the Twelfth Missouri Volunteers, on the days of battle, March 6,7, and 8, 1862:
Arriving in Bentonville March 6, at about 10 a.m., I was ordered by you to remain in town until receiving further orders. The regiment had their arms stacked in front of a large unfinished frame church. The Second Regiment Missouri Volunteers marched from the south into our road and followed the main army, of which the Twelfth Missouri formed the rear. In the rear of the Second Missouri, and apparently from the same direction, appeared a large body of troops, who after a short time were discovered to be the enemy, how strong I am unable to say. The effective strength of the Twelfth at that day was only some 325 men, as two companies had been ordered off several days previous. The enemy outnumbering us and the other troops in town greatly spread out, his men on both sides of the road and parallel with it, in order to intercept all egress I was then ordered by General Sigel to march in the rear of a company of flying artillery on the same road as our whole army had taken. Shortly after, however, the whole regiment was ordered forward, with the exception of one company, who remained as protection behind the artillery almost the whole day. We had hardly left town when it was taken possession of by the enemy. General Sigel ordered the Twelfth (the only infantry present) to throw out skirmishers on both sides of the road, and to march the balance of the regiment on both sides of the artillery by the flank, fronting outward.
This way we marched without any molestation for several miles, when we were suddenly attacked by a large body of cavalry, who were, after an engagement which to me seemed to last about a quarter of an hour, driven from the field, leaving many of their dead and wounded on the field.
This was the first time the men stood in fire, but all without exception behaved gallantly, pouring in their shot with deliberation and coolness. The enemy, so severely repulsed, withdrew, and we marched forward on our road without any further molestation.
The casualties of the day were 3 wounded. One ambulance, with the driver, was taken, with some sick soldiers of some other regiments. We marched on, and meeting you after a few hours' further march went into camp.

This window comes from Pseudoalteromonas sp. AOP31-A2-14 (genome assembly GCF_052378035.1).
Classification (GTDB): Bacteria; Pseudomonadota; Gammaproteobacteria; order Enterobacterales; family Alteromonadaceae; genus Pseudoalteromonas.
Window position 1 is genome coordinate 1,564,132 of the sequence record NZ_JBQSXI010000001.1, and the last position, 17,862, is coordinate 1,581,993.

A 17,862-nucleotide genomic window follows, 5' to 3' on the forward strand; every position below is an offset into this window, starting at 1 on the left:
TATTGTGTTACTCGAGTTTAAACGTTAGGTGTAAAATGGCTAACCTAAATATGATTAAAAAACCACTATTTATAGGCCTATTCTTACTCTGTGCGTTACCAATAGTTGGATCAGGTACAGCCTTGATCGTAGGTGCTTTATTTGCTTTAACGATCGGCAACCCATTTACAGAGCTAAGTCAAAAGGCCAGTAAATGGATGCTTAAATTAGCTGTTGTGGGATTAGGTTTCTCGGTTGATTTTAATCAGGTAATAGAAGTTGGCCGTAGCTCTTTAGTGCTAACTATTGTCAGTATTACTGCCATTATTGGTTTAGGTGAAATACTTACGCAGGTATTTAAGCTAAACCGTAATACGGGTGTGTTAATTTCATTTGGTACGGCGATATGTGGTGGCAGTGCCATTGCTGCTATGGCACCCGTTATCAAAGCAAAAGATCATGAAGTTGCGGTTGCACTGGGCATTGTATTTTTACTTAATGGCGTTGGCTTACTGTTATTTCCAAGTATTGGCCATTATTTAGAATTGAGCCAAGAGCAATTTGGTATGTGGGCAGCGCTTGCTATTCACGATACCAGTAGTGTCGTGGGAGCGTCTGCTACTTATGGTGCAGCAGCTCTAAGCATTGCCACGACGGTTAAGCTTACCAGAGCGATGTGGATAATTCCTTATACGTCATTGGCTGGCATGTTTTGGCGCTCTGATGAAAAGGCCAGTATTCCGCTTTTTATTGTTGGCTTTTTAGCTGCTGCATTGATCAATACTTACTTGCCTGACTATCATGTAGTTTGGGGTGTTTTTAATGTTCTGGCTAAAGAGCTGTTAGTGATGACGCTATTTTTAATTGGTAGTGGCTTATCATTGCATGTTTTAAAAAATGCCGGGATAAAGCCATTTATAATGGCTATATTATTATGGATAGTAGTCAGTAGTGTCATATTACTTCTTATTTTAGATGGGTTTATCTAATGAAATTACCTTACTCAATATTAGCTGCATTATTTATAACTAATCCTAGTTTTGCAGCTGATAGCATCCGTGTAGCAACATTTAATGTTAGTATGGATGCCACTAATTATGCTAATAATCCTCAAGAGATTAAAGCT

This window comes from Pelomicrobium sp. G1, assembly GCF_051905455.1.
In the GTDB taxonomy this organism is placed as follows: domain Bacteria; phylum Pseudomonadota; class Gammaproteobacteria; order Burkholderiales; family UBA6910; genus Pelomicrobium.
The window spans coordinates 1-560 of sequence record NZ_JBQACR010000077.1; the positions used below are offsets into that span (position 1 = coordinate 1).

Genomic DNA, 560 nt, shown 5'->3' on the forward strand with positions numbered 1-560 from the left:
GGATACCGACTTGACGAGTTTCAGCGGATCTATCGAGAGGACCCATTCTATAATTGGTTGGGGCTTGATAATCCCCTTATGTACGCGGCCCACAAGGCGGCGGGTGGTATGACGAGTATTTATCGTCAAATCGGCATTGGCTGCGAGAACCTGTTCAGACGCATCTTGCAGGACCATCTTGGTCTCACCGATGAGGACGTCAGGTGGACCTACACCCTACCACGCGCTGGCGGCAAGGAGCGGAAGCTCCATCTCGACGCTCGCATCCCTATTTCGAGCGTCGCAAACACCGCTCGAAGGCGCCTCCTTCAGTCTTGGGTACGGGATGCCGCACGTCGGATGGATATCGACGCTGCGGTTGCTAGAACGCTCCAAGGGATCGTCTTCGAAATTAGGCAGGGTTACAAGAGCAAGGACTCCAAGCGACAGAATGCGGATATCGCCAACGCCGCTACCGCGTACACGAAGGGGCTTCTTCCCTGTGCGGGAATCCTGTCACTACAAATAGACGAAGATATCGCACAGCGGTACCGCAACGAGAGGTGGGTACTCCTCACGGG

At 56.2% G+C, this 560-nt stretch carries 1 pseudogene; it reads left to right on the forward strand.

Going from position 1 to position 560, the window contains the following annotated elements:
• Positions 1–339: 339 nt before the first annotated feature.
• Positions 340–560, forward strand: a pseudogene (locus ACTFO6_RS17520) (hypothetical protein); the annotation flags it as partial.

This morning (March 7) the regiment was ordered to follow in its march the Thirty-sixth Illinois Volunteers, and finally, after an hour's march, deployed on a large field, protecting Captain Hoffmann's battery. After a while two companies were ordered to deploy as skirmishers towards the woods, about a quarter of a mile in front of us,to protect some horses and drivers who were sent to recover a cannon which had been lost in a previous engagement of the day, which order was executed in gallant style. The gun was recovered and brought back. We were then several times ordered to change our position, when finally, while the regiment was marching into the timber by the right flank and was about half in the thicket, a large body of the enemy's infantry appeared, which was soon engaged by the regiments' left wing, and after considerable execution driven back.
This ended the second day's engagement as far as this regiment is concerned. After some marching without coming to any other general engagement we, in company with several other regiments, encamped in a large corn field, without fire, water, or food. The casualties of the day were 12 wounded, some of whom severely.
It is great satisfaction that I can bear testimony to the coolness and bravery of all the officers and men under my command during the